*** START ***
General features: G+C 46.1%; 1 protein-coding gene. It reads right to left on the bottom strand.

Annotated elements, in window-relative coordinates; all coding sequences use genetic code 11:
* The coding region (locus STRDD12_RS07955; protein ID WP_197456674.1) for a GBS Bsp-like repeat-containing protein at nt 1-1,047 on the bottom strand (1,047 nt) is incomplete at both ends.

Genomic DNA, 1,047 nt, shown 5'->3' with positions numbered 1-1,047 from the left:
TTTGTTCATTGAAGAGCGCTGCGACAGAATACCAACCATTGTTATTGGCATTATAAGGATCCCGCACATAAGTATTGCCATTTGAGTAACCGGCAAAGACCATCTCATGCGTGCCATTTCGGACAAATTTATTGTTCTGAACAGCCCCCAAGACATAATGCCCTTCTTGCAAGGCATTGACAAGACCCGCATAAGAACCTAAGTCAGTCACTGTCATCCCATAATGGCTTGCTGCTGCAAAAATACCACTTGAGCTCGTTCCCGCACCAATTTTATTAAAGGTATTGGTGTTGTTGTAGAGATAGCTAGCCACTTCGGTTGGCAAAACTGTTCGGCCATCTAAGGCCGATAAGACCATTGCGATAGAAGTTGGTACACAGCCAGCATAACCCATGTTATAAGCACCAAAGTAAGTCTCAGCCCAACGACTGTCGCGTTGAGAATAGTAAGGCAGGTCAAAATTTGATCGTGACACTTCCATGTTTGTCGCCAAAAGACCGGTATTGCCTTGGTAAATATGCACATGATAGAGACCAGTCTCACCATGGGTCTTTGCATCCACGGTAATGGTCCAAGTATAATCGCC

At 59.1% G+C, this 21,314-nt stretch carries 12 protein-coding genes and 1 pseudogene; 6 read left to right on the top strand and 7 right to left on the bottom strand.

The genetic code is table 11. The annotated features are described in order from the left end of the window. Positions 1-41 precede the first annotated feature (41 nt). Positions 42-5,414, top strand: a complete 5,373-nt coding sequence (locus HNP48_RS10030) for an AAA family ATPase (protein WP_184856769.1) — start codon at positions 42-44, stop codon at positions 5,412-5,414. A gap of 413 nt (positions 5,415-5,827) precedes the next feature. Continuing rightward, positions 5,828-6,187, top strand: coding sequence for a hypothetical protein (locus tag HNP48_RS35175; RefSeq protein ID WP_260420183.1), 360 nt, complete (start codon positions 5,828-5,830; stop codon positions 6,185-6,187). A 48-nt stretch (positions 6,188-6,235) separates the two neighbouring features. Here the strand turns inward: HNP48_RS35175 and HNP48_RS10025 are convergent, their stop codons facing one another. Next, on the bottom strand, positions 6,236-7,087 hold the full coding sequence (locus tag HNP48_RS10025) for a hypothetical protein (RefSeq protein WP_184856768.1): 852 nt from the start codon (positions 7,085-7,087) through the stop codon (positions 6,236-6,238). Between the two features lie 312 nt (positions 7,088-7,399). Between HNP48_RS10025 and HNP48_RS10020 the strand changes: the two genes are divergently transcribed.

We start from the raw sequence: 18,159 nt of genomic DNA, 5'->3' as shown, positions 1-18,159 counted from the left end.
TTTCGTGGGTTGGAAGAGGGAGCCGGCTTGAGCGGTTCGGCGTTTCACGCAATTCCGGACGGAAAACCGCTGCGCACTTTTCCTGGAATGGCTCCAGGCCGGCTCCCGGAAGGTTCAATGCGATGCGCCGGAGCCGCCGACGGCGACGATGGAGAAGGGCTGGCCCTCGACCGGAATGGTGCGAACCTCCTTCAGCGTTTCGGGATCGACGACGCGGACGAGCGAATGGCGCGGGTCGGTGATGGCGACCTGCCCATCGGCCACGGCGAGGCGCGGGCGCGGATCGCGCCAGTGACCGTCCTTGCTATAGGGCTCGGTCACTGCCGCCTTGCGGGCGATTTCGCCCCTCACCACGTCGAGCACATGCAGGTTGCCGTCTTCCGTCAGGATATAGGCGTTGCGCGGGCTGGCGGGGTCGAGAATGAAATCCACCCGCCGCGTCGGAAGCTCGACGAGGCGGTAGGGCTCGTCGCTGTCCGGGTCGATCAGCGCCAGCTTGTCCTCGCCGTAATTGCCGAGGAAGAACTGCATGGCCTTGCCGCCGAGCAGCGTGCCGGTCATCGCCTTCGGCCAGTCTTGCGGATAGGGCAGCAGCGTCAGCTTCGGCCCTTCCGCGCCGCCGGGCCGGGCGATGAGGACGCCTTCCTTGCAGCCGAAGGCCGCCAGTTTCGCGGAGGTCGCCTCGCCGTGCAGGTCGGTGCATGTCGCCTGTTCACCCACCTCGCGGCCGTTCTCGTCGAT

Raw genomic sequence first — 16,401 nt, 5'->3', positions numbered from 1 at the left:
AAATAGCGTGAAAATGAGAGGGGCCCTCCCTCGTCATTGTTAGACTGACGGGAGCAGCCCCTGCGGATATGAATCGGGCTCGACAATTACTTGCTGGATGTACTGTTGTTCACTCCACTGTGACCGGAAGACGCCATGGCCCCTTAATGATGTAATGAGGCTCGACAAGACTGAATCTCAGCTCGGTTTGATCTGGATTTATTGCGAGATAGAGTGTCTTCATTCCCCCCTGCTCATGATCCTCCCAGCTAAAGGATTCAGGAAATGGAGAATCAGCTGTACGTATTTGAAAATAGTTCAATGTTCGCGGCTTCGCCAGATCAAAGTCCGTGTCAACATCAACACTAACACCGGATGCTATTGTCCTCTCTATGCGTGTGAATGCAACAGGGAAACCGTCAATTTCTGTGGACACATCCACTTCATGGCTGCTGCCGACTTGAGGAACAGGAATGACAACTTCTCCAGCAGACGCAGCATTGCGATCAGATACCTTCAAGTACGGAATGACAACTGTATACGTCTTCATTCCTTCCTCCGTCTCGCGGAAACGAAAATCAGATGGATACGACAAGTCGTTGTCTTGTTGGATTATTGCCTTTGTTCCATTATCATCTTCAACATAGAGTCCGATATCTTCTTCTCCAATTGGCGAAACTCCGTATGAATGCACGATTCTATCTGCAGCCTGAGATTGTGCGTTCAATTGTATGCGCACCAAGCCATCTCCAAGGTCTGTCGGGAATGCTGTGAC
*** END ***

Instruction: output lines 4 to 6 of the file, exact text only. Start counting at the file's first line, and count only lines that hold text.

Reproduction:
Genomic DNA, 1,047 nt, shown 5'->3' with positions numbered 1-1,047 from the left:
TTTGTTCATTGAAGAGCGCTGCGACAGAATACCAACCATTGTTATTGGCATTATAAGGATCCCGCACATAAGTATTGCCATTTGAGTAACCGGCAAAGACCATCTCATGCGTGCCATTTCGGACAAATTTATTGTTCTGAACAGCCCCCAAGACATAATGCCCTTCTTGCAAGGCATTGACAAGACCCGCATAAGAACCTAAGTCAGTCACTGTCATCCCATAATGGCTTGCTGCTGCAAAAATACCACTTGAGCTCGTTCCCGCACCAATTTTATTAAAGGTATTGGTGTTGTTGTAGAGATAGCTAGCCACTTCGGTTGGCAAAACTGTTCGGCCATCTAAGGCCGATAAGACCATTGCGATAGAAGTTGGTACACAGCCAGCATAACCCATGTTATAAGCACCAAAGTAAGTCTCAGCCCAACGACTGTCGCGTTGAGAATAGTAAGGCAGGTCAAAATTTGATCGTGACACTTCCATGTTTGTCGCCAAAAGACCGGTATTGCCTTGGTAAATATGCACATGATAGAGACCAGTCTCACCATGGGTCTTTGCATCCACGGTAATGGTCCAAGTATAATCGCC

At 59.1% G+C, this 21,314-nt stretch carries 12 protein-coding genes and 1 pseudogene; 6 read left to right on the top strand and 7 right to left on the bottom strand.